Actually, there's a big drawback in having separate getter and setter attributes: grouping functions under one attribute declaration like this becomes impractical: property { int length(); void length(int); int capacity(); void capacity(int); }

Personally, I don't find that to be any great loss. I've never liked the ability to apply attributes to functions in bulk like that. The only attributes that I ever do that sort of thing with are private, protected, package, and public. And those I use : for. Regardless, the other problem is functions like property auto ref front() {...} They're both the getter and the setter thanks to the ref. So, unless it was legal to mark such functions with both getter and setter, you'd need an attribute for marking functions which were both. - Jonathan M Davis
Mar 04 2011
prev sibling parent spir <denis.spir gmail.com> writes:
On 03/05/2011 03:50 AM, Michel Fortin wrote:
 On 2011-03-04 13:04:59 -0500, Jim <bitcirkel yahoo.com> said:

 Jonathan M Davis Wrote:

 On Friday 04 March 2011 04:59:14 David Nadlinger wrote:
 On 3/3/11 10:27 PM, Jonathan M Davis wrote:
 I'd strongly argue that global/module properties make no sense. What are
 they a property of? The module?

You could as well say: I'd strongly argue that global/module variables make no sense. What are they a variable of? The module? In my opinion, allowing global variables but not global properties just creates yet another unneeded special case.

I see no special case or inconsistency. The original idea behind a property (as I understand it) is to abstract member variables so that you can easily switch between having a public member variable and having a public member function without having to change code. The term property implies that it is a property or attribute of whatever it's on. A global variable or a local variable or any kind of variable not on a class or struct is free-floating and not a property or attribute of anything. How many languages which have properties have them on _anything_ other than objects? I was surprised that anyone would suggest that property could be used on anything other than a class or struct's member function. I strongly suspect that the main reason that anyone is thinking that way is because properties in D grew out of being able to call pretty much any old function without parens as long as it had no parameters instead of based on the concept of properties to begin with as it likely would have been in other languages. - Jonathan M Davis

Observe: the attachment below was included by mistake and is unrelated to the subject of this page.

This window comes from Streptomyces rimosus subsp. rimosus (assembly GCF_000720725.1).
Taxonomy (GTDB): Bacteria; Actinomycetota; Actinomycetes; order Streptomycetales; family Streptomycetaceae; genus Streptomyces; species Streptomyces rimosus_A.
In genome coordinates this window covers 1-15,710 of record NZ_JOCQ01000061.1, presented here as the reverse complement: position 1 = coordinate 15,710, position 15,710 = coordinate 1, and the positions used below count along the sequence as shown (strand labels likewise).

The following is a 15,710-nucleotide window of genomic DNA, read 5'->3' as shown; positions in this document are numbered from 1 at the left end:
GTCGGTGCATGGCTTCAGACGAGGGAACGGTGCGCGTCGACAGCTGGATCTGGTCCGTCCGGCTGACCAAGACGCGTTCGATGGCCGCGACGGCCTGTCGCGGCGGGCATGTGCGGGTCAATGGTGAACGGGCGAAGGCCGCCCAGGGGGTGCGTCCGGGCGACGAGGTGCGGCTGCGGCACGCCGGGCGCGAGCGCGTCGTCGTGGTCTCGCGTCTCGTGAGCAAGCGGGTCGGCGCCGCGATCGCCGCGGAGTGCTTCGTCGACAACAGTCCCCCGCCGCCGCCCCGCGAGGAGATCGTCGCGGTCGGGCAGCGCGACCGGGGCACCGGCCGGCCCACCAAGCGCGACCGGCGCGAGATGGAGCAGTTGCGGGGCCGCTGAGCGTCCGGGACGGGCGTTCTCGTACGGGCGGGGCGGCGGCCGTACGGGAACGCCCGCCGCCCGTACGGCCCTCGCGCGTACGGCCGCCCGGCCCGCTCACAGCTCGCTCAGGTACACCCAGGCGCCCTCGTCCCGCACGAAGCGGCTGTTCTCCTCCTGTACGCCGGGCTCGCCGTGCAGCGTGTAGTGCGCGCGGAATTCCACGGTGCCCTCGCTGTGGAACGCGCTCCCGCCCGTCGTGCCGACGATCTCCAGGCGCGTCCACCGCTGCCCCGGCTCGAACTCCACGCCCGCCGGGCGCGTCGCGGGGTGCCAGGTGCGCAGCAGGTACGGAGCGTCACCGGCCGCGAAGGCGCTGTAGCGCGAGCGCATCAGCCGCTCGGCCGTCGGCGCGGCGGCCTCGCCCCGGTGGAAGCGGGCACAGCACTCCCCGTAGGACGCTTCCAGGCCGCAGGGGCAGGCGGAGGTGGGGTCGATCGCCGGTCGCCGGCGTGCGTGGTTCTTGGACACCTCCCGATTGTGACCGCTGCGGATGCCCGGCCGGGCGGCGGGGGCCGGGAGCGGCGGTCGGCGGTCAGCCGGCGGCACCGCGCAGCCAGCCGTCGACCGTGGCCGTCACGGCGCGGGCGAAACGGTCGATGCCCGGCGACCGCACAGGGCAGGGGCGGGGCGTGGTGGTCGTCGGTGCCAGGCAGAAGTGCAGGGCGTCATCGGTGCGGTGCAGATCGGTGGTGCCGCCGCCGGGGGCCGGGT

Let's talk about accessors instead of properties because we are talking about the functions, right, not the storage per se? getter, setter as proposed by Michel Fortin.

Actually, there's a big drawback in having separate getter and setter attributes: grouping functions under one attribute declaration like this becomes impractical: property { int length(); void length(int); int capacity(); void capacity(int); }

This let me think at the actual functionality provided by the so-called property feature. The following is more or less thinking out loud: * An implicite getter allows 1. calling a method & running computations while letting think it's just data member access. I find this bad. The good point is a change in implementation, from data to method member, won't break code, *if and only if* the new feature does not require any param (!). Even then, silently adding a method call & possibly costly computation is imo bad. 2. Implementing a setter for 4. * An implicite setter allows: 3. Implementing a getter for 1. 4. Performing effects which are a logical consequence of the data member change. Eg "p.x = 1;" would actually /move/ p. I find this bad: there should be a move method, and a read-only x data member. * A getter without setter allows: 5. Read-only data members (to the price of language complication & a method call). Finally, I think what we actually need is a read-only qualifier for data members. (E basta!) Denis -- _________________ vita es estrany spir.wikidot.com
Mar 05 2011